Nick Evans - Rational Slab

Evans gives the viewer, however educated or ignorant, sufficient breathing space to apprehend the work as they see fit

Feature by Jasper Hamill | 11 Apr 2007
The head curator of Tate Modern was on Richard and Judy last week, decrying the inaccessibility of the institutional gallery system and proposing that her X-Factor-style art competition was the key to involving those scared off by intimidating galleries. Openness and inclusivity, the buzzwords of the twenty-first century, are now key to any gallery venture. Mary Mary, in its new position off St. Enoch's square, clearly has little time for such namby-pamby niceties: to get inside you ring a buzzer, once you do the gallery is empty, no helpful gallery guides to hand out interpretation notes, and the work, whilst uniformly excellent, is not the sort you could base a CCA kids' club around. The reason this came to mind at the Nick Evans show is that this is one of those rare exhibitions that actually makes you question how you should tackle it. Should the big guns of critical theory be brought to bear like a daisycutter on Tora Bora? Is it correct to do as the other two people in the gallery did, and simply wonder how Evans made the sculptures? Perhaps, and I sincerely hope this is the case, it is the done thing to simply immerse yourself in the textures, subtly intellectual humour and quirky narrative allusions in Evans' show, wryly entitled Rational Slab, without recourse to Art in Theory.

The three sculptures, King, Queen and worm, could warrant all three approaches, and that is their victory. The regal pair in one room, made from precariously stacked curves and planes of brushed aluminium, clearly engage with formalist theory, which makes two claims: that a work of art is made in isolation from a social context and that its form, rather than its content, is what drove its creation. Terry Eagleton memorably described Animal Farm as a formalist would, namely that it was written as an opportunity to use an allegorical form, rather than as a comment on a social or political context. A ridiculous example, clearly, but applicable to sculpture, particularly Evans', whose practice is so in love with form and material. Yet the two sculptures also have a plainly 'real-world' reference point. The king is tall and slender, his head a square sheet of aluminium that manages to appear haughty, proud; the queen slightly shorter, with womanly hips and an almost deferential posture. Clearly they have been made out of a desire to exercise form and, in line with Barbara Hepworth's 'Truth to Materials' theory, use the aluminium in its truest state, free of any adornment or veneer. But the imagery used, which shines through despite the abstraction of using seven pieces of brushed aluminium, is recognisable to anyone. The sculptures have an almost fairy-tale quality, yet use the familiar imagery in a wholly innovative way.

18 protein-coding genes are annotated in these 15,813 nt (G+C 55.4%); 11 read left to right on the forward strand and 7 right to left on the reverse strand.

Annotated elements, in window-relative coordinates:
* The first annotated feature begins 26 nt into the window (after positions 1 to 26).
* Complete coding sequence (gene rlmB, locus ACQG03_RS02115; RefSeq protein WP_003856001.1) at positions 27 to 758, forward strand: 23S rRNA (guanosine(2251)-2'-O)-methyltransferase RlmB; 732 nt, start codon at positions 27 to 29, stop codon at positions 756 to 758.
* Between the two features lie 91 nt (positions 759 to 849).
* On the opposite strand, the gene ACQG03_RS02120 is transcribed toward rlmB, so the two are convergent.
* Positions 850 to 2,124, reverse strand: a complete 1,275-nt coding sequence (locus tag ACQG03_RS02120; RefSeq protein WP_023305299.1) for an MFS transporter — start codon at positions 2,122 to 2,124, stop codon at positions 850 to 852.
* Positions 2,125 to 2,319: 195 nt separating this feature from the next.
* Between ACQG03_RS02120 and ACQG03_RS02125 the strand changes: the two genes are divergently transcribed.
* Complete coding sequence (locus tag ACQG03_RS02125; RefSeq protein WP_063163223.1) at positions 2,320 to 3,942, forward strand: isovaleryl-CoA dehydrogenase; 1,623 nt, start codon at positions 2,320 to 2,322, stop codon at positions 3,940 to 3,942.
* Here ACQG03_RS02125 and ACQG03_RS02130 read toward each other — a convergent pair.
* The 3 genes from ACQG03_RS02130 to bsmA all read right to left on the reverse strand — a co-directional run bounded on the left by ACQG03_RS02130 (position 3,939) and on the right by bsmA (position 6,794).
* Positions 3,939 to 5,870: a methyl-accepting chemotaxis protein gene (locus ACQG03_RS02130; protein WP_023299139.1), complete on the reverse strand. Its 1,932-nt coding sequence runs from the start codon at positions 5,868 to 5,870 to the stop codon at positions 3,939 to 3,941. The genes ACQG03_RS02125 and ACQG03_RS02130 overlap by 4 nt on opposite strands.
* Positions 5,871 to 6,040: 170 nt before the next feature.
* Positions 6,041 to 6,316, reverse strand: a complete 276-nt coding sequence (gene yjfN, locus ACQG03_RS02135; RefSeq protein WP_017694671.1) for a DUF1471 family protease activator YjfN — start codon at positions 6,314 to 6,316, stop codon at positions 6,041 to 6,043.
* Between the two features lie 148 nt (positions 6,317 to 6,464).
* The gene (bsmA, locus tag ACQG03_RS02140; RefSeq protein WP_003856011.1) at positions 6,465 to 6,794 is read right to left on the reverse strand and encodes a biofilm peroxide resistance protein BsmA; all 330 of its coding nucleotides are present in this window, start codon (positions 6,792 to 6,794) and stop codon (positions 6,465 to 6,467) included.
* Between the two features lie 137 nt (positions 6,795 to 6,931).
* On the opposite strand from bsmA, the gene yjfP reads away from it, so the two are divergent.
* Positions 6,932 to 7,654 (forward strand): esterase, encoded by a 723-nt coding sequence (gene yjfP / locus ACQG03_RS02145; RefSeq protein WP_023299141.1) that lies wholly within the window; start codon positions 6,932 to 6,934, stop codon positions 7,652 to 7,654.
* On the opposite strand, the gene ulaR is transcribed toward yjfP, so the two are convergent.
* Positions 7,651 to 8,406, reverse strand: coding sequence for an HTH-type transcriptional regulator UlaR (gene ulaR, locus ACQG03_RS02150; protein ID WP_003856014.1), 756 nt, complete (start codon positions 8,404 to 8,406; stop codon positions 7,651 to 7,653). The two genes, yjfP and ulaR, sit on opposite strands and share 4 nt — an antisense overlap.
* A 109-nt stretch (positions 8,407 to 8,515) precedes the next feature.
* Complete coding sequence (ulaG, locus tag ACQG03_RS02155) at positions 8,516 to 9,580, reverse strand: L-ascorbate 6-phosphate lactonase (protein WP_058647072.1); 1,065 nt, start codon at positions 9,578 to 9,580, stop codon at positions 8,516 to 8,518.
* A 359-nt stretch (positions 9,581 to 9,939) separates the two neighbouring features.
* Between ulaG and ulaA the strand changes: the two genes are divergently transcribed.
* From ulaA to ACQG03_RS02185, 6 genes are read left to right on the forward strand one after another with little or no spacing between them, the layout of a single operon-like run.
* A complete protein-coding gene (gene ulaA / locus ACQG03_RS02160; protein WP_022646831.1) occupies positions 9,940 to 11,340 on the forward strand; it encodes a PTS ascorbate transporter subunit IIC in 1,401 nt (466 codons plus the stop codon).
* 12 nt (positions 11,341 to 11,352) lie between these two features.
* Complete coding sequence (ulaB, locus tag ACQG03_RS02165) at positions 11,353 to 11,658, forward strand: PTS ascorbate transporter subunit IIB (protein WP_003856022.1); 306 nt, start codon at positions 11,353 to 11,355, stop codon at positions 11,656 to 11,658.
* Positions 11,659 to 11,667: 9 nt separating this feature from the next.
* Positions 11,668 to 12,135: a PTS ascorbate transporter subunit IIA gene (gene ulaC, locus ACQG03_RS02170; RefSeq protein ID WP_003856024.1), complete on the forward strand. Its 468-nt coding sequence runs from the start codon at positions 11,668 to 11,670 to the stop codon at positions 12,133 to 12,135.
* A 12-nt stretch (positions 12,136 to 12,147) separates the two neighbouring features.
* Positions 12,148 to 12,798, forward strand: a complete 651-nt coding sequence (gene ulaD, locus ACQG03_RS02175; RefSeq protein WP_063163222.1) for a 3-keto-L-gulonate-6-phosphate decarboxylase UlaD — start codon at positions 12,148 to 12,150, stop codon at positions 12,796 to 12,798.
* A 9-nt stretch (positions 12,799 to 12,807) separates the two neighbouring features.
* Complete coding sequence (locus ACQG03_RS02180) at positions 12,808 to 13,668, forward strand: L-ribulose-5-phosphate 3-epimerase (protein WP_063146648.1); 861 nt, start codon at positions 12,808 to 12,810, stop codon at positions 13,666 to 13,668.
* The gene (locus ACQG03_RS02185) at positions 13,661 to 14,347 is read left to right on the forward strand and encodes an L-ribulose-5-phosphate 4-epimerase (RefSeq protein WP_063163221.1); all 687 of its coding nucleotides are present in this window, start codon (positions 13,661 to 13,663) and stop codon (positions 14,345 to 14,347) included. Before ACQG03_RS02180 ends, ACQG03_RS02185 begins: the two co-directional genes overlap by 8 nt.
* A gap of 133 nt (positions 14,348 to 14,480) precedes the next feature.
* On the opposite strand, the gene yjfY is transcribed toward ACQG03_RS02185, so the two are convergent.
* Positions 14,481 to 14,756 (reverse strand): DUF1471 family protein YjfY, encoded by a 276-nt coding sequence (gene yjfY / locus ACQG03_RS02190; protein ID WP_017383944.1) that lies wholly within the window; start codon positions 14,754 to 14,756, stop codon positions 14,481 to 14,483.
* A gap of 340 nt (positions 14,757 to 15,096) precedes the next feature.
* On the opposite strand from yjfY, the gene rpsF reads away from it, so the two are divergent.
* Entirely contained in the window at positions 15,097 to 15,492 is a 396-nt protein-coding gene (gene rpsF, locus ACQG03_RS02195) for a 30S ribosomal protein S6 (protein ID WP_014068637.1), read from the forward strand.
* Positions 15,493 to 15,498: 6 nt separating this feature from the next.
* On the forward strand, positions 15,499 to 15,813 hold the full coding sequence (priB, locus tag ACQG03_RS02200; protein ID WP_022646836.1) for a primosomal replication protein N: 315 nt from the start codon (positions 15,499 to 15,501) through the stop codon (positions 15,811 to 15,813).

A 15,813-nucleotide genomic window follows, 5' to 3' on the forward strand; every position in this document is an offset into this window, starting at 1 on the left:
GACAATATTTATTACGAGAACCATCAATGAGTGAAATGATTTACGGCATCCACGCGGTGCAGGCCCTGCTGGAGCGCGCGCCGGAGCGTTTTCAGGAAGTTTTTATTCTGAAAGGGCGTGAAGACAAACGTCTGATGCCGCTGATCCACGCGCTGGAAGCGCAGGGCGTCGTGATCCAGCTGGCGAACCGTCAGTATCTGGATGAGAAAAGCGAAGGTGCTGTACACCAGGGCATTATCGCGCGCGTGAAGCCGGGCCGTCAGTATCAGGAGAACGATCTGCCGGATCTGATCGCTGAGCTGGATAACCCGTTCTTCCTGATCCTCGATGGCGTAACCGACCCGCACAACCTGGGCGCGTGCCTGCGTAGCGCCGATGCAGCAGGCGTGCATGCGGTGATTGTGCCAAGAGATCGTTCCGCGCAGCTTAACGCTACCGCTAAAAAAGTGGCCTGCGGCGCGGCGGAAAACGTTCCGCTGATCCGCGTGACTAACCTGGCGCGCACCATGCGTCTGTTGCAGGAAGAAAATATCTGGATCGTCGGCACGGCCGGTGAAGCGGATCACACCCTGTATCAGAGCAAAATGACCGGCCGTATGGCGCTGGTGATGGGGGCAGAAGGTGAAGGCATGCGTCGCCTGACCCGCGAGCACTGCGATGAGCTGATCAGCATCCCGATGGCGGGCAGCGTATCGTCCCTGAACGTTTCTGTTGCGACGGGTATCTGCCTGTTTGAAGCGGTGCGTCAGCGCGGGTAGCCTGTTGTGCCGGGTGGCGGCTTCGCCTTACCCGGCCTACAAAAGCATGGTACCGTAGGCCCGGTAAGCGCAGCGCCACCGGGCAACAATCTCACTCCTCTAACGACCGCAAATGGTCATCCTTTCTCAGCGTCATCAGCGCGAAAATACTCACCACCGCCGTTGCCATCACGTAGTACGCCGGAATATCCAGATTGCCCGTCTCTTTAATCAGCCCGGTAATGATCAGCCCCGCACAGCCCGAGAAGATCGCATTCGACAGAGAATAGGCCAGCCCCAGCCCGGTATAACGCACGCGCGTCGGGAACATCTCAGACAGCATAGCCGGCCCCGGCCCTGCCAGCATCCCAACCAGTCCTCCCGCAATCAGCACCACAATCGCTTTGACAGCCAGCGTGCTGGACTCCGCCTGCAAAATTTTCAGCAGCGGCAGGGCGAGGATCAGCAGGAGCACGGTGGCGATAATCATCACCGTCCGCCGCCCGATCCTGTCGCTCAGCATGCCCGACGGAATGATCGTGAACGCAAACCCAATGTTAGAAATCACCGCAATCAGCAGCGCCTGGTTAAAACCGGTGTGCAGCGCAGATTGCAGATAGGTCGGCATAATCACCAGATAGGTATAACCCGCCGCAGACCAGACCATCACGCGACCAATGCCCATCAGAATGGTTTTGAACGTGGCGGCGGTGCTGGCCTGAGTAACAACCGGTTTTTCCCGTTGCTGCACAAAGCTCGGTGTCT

Likewise the sinuous 'Worm', coiled up in the other room, invites theoretical target practice as well as a more subjective response. It is a winding organic form, made from a mesh of organically textured polyester resin which changes colour from green to blue over its length. Resembling a piece of brightly coloured intestine, it pulls the formalist's tricks but when examined in parallel with King and Queen, starts up a narrative of decay and mutability, using the worm just as Shakespeare used it as a motif for death. The elegance of Evans' work lies in these rich art-historical and literary references, which are used with such lightness of touch, the interpreting viewer is free to make their own assumptions. Some of his previous work has been a little more proscriptive, such as mimicking the form of an Inuit canoe in black resin. Others have been equally resonant, such as Pieces of the Dialectical Terror Machine, a series of brightly coloured sculptures resembling enormous pieces of a giant mechanism, which seemed to gently mock the whole foundation of philosophy and artistic criticism, but could well also refer to the processes of some totalitarian state. It was funny too, a sort of burlesque of aesthetic theory. In all his work, Evans gives the viewer, however educated or ignorant, sufficient breathing space to apprehend the work as they see fit. Academics are free to take their angle just as a casual visitor is free to take theirs. It is an exciting, rare position to be in, giving the observer full control of interpretation. Richard and Judy probably wouldn't find galleries so bloody intimidating if there was always work like this on show.
Mary Mary, Glasgow until 16 April. Free.